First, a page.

Central government sources said on Wednesday that former West Bengal chief secretary Alapan Bandyopadhyay’s conduct has made a “severe dent” to the Indian Administrative Service (IAS), the “steel frame of India” as devised by Sardar Vallabh Bhai Patel.
Giving a reference to the foundation of the IAS and other all-India services, they asked if Bandyopadhyay, the then topmost bureaucrat of West Bengal, did what he was expected to do during Prime Minister Narendra Modi’s visit to the state on May 28 to review the extent of damage and loss due to Cyclone Yaas.
Also Read | Mamata and her battle against Union government over bureaucrats
The ongoing controversy over the now retired 1987-batch IAS officer began on May 28 when he is said to have kept Prime Minister Modi waiting, and then left the meeting venue without making a presentation to the PM. “He arrived late at the venue accompanying chief minister Mamata Banerjee and left in a haste accompanying her,” sources said, adding that questions over his conduct are significant as a chief secretary “can’t be working like a personal staff” of the chief minister.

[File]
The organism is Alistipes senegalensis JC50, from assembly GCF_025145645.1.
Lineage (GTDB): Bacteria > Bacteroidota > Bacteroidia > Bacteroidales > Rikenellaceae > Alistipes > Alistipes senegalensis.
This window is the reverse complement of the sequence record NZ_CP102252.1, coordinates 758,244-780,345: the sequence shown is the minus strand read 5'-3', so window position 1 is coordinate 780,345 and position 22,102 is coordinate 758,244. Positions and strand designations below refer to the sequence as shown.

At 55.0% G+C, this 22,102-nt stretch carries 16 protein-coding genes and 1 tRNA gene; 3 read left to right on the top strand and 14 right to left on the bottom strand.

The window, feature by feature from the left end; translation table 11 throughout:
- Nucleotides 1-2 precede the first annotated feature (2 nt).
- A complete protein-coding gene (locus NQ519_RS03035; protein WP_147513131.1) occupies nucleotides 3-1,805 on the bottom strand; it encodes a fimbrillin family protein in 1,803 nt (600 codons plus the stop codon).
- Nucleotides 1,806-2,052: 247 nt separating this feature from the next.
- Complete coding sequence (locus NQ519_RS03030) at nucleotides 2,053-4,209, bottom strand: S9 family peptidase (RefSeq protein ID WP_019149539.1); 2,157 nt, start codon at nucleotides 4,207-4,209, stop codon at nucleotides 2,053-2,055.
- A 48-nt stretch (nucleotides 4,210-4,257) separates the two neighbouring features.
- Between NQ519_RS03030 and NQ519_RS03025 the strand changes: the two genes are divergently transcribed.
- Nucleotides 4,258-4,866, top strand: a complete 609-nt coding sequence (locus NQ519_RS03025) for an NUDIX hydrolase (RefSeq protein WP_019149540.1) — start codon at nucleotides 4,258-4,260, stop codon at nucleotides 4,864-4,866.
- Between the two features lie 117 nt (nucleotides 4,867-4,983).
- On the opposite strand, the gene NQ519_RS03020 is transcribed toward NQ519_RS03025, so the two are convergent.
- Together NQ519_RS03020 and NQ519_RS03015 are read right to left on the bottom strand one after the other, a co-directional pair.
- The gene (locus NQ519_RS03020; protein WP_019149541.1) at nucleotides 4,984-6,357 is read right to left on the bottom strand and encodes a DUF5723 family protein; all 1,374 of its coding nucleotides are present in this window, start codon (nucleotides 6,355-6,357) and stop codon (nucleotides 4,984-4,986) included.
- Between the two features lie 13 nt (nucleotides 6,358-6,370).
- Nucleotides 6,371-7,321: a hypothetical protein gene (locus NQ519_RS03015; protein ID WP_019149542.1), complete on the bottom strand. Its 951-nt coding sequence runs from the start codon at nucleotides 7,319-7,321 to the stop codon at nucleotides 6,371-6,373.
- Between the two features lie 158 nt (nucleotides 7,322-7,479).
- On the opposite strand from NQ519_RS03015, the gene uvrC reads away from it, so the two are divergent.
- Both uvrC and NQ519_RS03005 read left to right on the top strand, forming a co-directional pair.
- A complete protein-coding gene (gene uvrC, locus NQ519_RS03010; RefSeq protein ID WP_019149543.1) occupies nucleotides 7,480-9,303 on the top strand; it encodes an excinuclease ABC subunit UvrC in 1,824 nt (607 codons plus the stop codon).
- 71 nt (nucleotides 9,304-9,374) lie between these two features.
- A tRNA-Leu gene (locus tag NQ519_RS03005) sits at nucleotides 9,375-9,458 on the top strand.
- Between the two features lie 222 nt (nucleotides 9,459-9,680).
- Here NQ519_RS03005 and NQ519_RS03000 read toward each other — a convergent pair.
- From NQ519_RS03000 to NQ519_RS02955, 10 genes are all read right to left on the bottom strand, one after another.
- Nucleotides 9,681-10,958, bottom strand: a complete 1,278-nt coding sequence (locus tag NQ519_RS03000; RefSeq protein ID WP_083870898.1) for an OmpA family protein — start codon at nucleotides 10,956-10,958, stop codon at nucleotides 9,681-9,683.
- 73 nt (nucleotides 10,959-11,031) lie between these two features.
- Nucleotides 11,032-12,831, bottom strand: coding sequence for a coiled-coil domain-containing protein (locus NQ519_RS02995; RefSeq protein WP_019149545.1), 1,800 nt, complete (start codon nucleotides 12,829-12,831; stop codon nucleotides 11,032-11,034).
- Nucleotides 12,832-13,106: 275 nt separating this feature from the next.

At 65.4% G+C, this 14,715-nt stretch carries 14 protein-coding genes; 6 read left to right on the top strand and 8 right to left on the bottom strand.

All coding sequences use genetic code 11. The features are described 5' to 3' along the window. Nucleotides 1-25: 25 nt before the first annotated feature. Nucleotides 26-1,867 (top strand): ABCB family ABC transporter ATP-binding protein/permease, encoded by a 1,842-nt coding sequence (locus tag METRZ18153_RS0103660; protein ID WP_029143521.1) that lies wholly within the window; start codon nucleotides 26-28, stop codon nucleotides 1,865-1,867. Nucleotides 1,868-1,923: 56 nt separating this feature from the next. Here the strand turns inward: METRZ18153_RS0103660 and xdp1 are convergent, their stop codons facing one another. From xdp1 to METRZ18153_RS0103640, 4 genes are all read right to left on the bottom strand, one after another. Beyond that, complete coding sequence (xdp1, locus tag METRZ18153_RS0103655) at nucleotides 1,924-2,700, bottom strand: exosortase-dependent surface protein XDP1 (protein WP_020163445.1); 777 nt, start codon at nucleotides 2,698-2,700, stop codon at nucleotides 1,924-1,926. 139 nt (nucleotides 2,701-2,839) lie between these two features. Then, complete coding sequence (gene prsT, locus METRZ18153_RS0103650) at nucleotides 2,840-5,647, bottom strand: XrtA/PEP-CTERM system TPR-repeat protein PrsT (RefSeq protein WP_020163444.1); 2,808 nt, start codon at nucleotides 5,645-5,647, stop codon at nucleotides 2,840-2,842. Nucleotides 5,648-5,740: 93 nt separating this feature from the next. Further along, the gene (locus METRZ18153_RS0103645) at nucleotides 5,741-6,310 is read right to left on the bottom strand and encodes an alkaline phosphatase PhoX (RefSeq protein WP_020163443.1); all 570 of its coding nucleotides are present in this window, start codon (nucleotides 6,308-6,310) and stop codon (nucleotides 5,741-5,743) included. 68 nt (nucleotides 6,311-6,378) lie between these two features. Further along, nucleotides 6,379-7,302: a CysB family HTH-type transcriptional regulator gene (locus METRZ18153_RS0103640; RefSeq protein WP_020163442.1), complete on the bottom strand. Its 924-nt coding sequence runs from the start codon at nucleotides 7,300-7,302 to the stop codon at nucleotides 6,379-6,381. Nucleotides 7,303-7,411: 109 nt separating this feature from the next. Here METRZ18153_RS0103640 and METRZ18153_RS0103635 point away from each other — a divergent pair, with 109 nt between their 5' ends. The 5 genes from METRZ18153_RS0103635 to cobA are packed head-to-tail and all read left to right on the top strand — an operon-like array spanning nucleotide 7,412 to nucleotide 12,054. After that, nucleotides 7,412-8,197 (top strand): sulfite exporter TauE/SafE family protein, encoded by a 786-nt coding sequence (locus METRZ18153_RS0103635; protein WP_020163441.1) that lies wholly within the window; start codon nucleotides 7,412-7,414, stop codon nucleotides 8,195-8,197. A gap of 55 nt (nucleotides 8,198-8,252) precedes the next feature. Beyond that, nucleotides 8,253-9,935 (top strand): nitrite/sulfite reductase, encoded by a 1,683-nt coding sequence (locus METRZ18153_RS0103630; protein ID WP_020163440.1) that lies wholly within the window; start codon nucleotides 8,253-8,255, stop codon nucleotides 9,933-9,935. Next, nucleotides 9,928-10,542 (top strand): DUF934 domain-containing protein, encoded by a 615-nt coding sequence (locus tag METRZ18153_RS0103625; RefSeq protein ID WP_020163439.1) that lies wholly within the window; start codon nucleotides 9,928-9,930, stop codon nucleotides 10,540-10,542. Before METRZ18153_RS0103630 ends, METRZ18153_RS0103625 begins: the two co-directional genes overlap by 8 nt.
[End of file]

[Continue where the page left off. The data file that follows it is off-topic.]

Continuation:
“Even if he was really occupied and couldn’t have avoided his pre-scheduled engagements, why didn’t he deputise a senior officer to attend the meeting on his behalf?” they asked.
Also Read | Mamata Banerjee urges PM Modi to cancel bureaucrat’s Central deputation
“What would’ve happened if central government officers refused to attend meetings called by the chief secretary? Wouldn’t that amount to institutional breakdown?” the sources questioned further.
Citing India’s three-tier structure of centre, state and panchayati raj, sources said there would be “anarchy” if district magistrates or other officers in a district or block where a rival party is heading the district council or the panchayat refuse to coordinate with the chief secretary or other designated officers.
Also Read | Centre stuns Mamata Banerjee, transfers top Bengal official to Delhi after row
Just hours after the May 28 episode, the Centre’s department of personnel and training (DoPT) transferred Bandyopadhyay to Delhi, asking him to report to duty at 10am on May 31. However, the West Bengal government refused to relieve him. Bandyopadhyay retired as chief secretary on May 31 and was appointed by CM Mamata Banerjee as her special advisor. Bandyopadhyay, who was scheduled to retire on this date but was on a three-month extension, was issued a show-cause notice for not reporting to duty as directed by the DoPT.